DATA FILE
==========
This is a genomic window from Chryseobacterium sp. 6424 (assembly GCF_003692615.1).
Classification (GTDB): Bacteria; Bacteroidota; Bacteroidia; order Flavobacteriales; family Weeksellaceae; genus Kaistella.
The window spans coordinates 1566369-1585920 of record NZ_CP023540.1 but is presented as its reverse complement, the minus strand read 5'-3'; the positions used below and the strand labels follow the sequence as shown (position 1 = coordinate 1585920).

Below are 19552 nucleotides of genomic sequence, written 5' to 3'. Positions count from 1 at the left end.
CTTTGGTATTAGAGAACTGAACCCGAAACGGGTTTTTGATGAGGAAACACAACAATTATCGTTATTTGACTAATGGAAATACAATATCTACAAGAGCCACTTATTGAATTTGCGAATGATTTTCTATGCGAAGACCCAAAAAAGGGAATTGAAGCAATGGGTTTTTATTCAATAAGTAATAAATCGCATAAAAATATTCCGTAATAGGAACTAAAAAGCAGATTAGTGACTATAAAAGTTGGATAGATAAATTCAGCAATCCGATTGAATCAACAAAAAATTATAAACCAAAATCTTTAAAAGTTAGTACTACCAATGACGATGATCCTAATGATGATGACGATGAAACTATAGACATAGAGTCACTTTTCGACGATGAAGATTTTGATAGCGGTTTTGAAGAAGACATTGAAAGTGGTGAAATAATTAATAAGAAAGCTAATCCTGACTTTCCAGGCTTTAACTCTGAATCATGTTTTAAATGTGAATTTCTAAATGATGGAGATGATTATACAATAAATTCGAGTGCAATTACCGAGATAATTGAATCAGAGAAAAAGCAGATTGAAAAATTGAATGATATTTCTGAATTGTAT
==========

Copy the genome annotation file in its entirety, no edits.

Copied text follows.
This is a genomic window from Chryseobacterium sp. 6424 (assembly GCF_003692615.1).
Classification (GTDB): Bacteria; Bacteroidota; Bacteroidia; order Flavobacteriales; family Weeksellaceae; genus Kaistella.
The window spans coordinates 1566369-1585920 of record NZ_CP023540.1 but is presented as its reverse complement, the minus strand read 5'-3'; the positions used below and the strand labels follow the sequence as shown (position 1 = coordinate 1585920).

Below are 19552 nucleotides of genomic sequence, written 5' to 3'. Positions count from 1 at the left end.
CTTTGGTATTAGAGAACTGAACCCGAAACGGGTTTTTGATGAGGAAACACAACAATTATCGTTATTTGACTAATGGAAATACAATATCTACAAGAGCCACTTATTGAATTTGCGAATGATTTTCTATGCGAAGACCCAAAAAAGGGAATTGAAGCAATGGGTTTTTATTCAATAAGTAATAAATCGCATAAAAATATTCCGTAATAGGAACTAAAAAGCAGATTAGTGACTATAAAAGTTGGATAGATAAATTCAGCAATCCGATTGAATCAACAAAAAATTATAAACCAAAATCTTTAAAAGTTAGTACTACCAATGACGATGATCCTAATGATGATGACGATGAAACTATAGACATAGAGTCACTTTTCGACGATGAAGATTTTGATAGCGGTTTTGAAGAAGACATTGAAAGTGGTGAAATAATTAATAAGAAAGCTAATCCTGACTTTCCAGGCTTTAACTCTGAATCATGTTTTAAATGTGAATTTCTAAATGATGGAGATGATTATACAATAAATTCGAGTGCAATTACCGAGATAATTGAATCAGAGAAAAAGCAGATTGAAAAATTGAATGATATTTCTGAATTGTAT